UNITED STATES DISTRICT COURT SOUTHERN DISTRICT OF NEW YORK
September 6, 2006
ALEXANDRA MALDONADO, A.K.A. ALEXANDRA RIERA SCHENK, PLAINTIFF
NEW YORK COUNTY SHERIFF, DEPUTY SHERIFF WAITES, SGT. STAVOLA, JOHN DOE, AND JANE DOE DEFENDANTS.
The opinion of the court was delivered by: John G. Koeltl, District Judge
OPINION AND ORDER
Pursuant to Federal Rule of Civil Procedure 12(b)(6), the defendants, the New York County Sheriff, Deputy Sheriff Waites, and Sergeant Stavola, move to dismiss this action brought against them by the plaintiff, Reverend Alexandra Maldonado, a.k.a. Alexandra Riera Schenk, for failure to state a claim upon which relief can be granted.
The plaintiff alleges that the defendants violated her Fourteenth Amendment rights to due process and equal protection of the laws by improperly carrying out a court order evicting her from rental property located at 106 East 104th Street in New York, New York. The plaintiff alleges that she had obtained a stay of the eviction pending an appeal to the Appellate Division of the New York State Supreme Court of the trial court's order to evict her and that, motivated by racial animus, the Sheriff's Office and the individual defendants ignored this stay, refused to meet with her to discuss the stay,*fn1 and evicted her.*fn2 (Compl. 1--3.) The plaintiff also asserts that the defendants engaged in a conspiracy that was "based on racial hatred." (Compl. 3.)*fn3
The defendants assert that the Sheriff's Office was executing a warrant pursuant to a valid court order and that each of the individual defendants is entitled to quasi-judicial immunity.
For the reasons explained below, the defendants' motion to dismiss is granted and the complaint is dismissed.
On a motion to dismiss pursuant to Fed. R. Civ. P. 12(b)(6), the allegations in the Complaint are accepted as true. Grandon v. Merrill Lynch & Co., 147 F.3d 184, 188 (2d Cir. 1998). In deciding a motion to dismiss, all reasonable inferences must be drawn in the plaintiff's favor. Gant v. Wallingford Bd. of Educ., 69 F.3d 669, 673 (2d Cir. 1995); Cosmas v. Hassett, 886 F.2d 8, 11 (2d Cir. 1989). The Court's function on a motion to dismiss is "not to weigh the evidence that might be presented at trial but merely to determine whether the complaint itself is legally sufficient." Goldman v. Belden, 754 F.2d 1059, 1067 (2d Cir. 1985). Therefore, the defendants' present motion should only be granted if it appears that the plaintiff can prove no set of facts in support of her claims that would entitle her to relief. See Swierkiewicz v. Sorema, N.A., 534 U.S. 506, 514 (2002) (citing Hishon v. King & Spaulding, 467 U.S. 69, 73 (1984)); Conley v. Gibson, 355 U.S. 41, 45--46 (1957); Grandon, 147 F.3d at 188; Goldman, 754 F.2d at 1065. The allegations of a pro se plaintiff should be construed liberally. See McPherson v. Coombe, 174 F.3d 276, 279 (2d Cir. 1999) (noting that courts "read the pleadings of a pro se plaintiff liberally and interpret them 'to raise the strongest arguments that they suggest'" (quoting Burgos v. Hopkins, 14 F.3d 787, 790 (2d Cir. 1994))); Cooney v. Consol. Edison, 220 F. Supp. 2d 241, 244 (S.D.N.Y. 2002).
While the Court should construe the factual allegations in the light most favorable to the plaintiff, the Court is not required to accept legal conclusions asserted in the Complaint. See Smith v. Local 819 I.B.T. Pension Plan, 291 F.3d 236, 240 (2d Cir. 2002); Barile v. City of Hartford, 386 F. Supp. 2d 53, 54 (D. Conn. 2005).
In deciding a motion to dismiss pursuant to Fed. R. Civ. P. 12(b)(6), the Court may consider documents that are referenced in the Complaint, documents that the plaintiff relied on in bringing suit and that are either in the plaintiff's possession or that the plaintiff knew of when bringing suit, or matters of which judicial notice may be taken. Chambers v. Time Warner, Inc., 282 F.3d 147, 153 (2d Cir. 2002); see also Taylor v. Vermont Dep't of Educ., 313 F.3d 768, 776 (2d Cir. 2002); Kramer v. Time Warner, Inc., 937 F.2d 767, 773 (2d Cir. 1991); Brass v. Am. Film Techs., Inc., 987 F.2d 142, 150 (2d Cir. 1993); Cortec Indus., Inc. v. Sum Holding L.P., 949 F.2d 42, 47--48 (2d Cir. 1991); VTech Holdings Ltd. v. Lucent Techs., Inc., 172 F. Supp. 2d 435, 437 (S.D.N.Y. 2001).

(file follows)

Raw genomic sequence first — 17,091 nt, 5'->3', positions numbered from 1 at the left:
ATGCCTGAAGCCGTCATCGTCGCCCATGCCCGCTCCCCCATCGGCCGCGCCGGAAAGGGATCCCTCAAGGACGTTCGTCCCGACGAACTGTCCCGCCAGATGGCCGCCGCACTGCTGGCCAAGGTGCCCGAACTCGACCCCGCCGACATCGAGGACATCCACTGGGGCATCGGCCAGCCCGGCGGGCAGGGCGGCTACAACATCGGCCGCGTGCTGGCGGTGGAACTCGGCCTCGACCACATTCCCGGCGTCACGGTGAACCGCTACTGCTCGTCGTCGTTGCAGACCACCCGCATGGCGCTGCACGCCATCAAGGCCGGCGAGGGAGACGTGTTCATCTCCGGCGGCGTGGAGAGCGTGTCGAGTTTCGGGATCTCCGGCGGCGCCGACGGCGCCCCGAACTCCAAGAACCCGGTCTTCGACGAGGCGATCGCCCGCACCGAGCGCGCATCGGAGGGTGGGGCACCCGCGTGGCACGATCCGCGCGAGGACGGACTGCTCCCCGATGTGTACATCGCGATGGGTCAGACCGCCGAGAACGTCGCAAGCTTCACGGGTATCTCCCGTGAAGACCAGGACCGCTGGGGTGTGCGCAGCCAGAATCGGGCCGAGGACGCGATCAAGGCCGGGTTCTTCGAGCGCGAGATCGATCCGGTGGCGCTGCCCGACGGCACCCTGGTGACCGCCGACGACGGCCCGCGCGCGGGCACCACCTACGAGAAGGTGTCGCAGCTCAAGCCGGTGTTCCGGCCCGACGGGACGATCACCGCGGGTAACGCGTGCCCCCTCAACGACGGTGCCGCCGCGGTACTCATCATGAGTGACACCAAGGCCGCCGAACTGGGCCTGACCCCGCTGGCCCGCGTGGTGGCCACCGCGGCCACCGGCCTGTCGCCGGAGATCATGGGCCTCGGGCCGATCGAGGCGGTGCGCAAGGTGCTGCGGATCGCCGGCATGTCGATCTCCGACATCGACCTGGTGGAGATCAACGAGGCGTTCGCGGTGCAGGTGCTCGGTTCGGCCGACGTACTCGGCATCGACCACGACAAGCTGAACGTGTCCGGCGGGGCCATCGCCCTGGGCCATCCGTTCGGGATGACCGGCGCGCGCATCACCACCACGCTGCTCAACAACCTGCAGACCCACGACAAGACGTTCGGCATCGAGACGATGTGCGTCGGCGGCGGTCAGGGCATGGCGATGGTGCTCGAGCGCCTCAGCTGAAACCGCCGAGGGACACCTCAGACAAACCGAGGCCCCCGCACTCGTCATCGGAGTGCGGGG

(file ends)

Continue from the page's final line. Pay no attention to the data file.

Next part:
For the purposes of this motion, the following facts are accepted as true.
A dispute arose between Ms. Maldonado, pastor and president of El Camino Outreach Center, and Intertrade International, Inc. ("Intertrade"), the owner of several properties that were rented by Ms. Maldonado for use in the operation of her ministry, including property at 106 East 104th Street. The parties disputed moneys owed for rent, taxes, and other expenses by Ms. Maldonado to Intertrade in connection with the rental of 106 East 104th Street and other properties. (Decision and Order of June 30, 2005 in Intertrade Int'l, Ltd. v. Maldonado, New York State Supreme Court, New York County, Index No. 600580/04, annexed to Compl.) In a decision and order dated June 30, 2005, Justice Sherry Heitler of the New York State Supreme Court directed that a judgment be entered in favor of Intertrade for possession of several rental properties, including the 106 East 104th Street property, together with an award of monetary damages. (June 30 Decision and Order at 4.) On August 23, 2005, Justice Heitler issued an Order and Judgment that, among other things, directed the Sheriff to place Intertrade in possession of the property at 106 East 104th Street. (Order and J., Aug. 23, 2005, attached as Ex. C to Decl. of Edwin M. Levy, Nov. 3, 2005 ("Levy Decl.").) The Sheriff's Office issued a notice on September 28, 2005 stating that it would remove the plaintiff from the premises on October 5, 2005. (Sheriff Case # 05--3257, annexed to Compl.) On September 29, 2005 the plaintiff filed the current lawsuit. On October 5, 2005, the Sheriff's Office carried out the eviction. (Levy Decl. 3 n.1; Pl. Reply 11--12.) The plaintiff alleges that the eviction was unconstitutional and was carried out with a racially discriminatory motive.
In support of their motion to dismiss, the defendants argue that the Sheriff's Office and its employees did not deprive the plaintiff of any constitutional rights when they executed her eviction from the 104th Street property, but instead carried out a facially valid court order that they were required by law to execute. Therefore, the plaintiff was not deprived of any right without due process of law and was not subjected to unequal protection of the laws.